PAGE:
I’ve been meaning to read this for a while, and happened to pick it up this week — just a week after doing a course on pharmacoepidemiology in the age of COVID, which involved a lot of discussion of how to evaluate papers, and responsible study design. I’m also studying biostatistics and epidemiology this year, of course, meaning that I understand more about statistics than I care to — which means, all in all, that this book slotted in admirably, though quite without meaning it.
The issue the book discusses is a serious one: through the current system of “publish or perish” and the way grants are awarded, tenure is granted, etc, poor science is becoming the way to do things. It’s more important to produce a positive result than to produce a correct one, and even good scientists are lead astray by the rush to publish impressive results from underpowered studies with small sample sizes and implausibly large effects. There are a fair number of innocent mistakes being made, along with the fraud, bias and hype, but it all adds up to a bit of a crisis. As students we’re taught all about how to recognise faulty studies and how to build good ones — but the scientific world we enter into, if we choose research, doesn’t build on those foundations.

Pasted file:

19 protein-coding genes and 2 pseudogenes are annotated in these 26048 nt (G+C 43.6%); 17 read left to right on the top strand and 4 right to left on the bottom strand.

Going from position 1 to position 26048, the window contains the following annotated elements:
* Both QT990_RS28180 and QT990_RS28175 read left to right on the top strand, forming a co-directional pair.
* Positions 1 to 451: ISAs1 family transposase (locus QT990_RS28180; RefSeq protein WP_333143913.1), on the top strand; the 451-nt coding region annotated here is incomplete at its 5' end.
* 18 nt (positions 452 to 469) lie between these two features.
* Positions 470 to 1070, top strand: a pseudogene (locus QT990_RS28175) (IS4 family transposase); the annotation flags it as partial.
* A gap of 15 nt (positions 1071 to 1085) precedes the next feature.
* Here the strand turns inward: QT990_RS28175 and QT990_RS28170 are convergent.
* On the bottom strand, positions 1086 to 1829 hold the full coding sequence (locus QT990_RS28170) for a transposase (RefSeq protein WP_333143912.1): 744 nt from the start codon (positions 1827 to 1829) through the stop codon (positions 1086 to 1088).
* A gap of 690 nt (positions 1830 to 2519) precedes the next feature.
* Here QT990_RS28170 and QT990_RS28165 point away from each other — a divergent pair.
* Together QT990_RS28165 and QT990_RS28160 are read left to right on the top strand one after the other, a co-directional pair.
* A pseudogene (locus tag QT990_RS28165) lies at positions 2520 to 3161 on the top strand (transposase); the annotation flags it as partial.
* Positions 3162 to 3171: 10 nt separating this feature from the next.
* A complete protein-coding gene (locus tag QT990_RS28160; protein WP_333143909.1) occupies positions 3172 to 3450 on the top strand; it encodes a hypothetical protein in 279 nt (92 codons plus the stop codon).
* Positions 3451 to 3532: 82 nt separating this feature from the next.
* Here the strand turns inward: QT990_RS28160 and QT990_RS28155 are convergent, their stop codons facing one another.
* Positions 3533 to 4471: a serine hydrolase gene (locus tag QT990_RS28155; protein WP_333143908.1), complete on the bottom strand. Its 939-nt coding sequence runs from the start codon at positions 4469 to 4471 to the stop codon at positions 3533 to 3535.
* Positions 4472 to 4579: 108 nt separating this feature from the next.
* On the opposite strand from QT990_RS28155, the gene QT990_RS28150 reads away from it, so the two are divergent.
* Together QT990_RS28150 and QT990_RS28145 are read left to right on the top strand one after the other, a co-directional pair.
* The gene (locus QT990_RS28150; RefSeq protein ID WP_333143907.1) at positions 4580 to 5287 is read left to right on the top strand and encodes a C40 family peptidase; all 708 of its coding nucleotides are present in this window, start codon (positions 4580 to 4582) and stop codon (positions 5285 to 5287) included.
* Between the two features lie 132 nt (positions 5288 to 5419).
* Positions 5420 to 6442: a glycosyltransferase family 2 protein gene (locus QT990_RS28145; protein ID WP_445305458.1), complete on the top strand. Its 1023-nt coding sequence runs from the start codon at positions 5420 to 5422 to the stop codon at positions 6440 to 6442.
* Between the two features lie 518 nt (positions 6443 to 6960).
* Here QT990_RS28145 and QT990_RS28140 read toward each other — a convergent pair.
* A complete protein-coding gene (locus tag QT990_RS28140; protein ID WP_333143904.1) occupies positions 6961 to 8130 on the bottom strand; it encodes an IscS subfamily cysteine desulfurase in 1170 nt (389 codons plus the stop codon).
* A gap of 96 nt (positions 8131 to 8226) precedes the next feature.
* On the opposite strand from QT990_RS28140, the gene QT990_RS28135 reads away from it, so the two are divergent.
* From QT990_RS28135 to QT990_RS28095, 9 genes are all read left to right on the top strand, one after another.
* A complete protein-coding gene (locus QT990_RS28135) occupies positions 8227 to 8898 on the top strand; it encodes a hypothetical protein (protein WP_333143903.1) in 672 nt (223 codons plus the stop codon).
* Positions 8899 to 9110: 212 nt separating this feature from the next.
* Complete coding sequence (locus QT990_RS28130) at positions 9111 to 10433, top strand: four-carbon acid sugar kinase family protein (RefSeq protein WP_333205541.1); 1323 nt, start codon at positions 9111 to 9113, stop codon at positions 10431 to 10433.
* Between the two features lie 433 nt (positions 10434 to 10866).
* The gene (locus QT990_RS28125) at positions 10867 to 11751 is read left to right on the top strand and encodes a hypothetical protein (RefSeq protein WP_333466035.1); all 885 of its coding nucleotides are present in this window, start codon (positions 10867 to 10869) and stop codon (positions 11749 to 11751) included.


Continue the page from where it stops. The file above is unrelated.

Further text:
The book is surprisingly readable, and I would recommend it to both laypeople and scientists. It offers some very good analyses of what can go wrong, and some suggestions for how we can fix that, move on, and create a better, more open scientific community. It’s possible that if you’re a scientist you’ll wince and recognise that you yourself fell prey to this — the temptation to report positive results and shelve the negative ones, perhaps — but the point isn’t that one should always have been perfect, just that we all have to hold our hands up and work to make things better.
Plus, for a layperson, you’ll gain a better understanding of when to be sceptical, and what the warning signs are.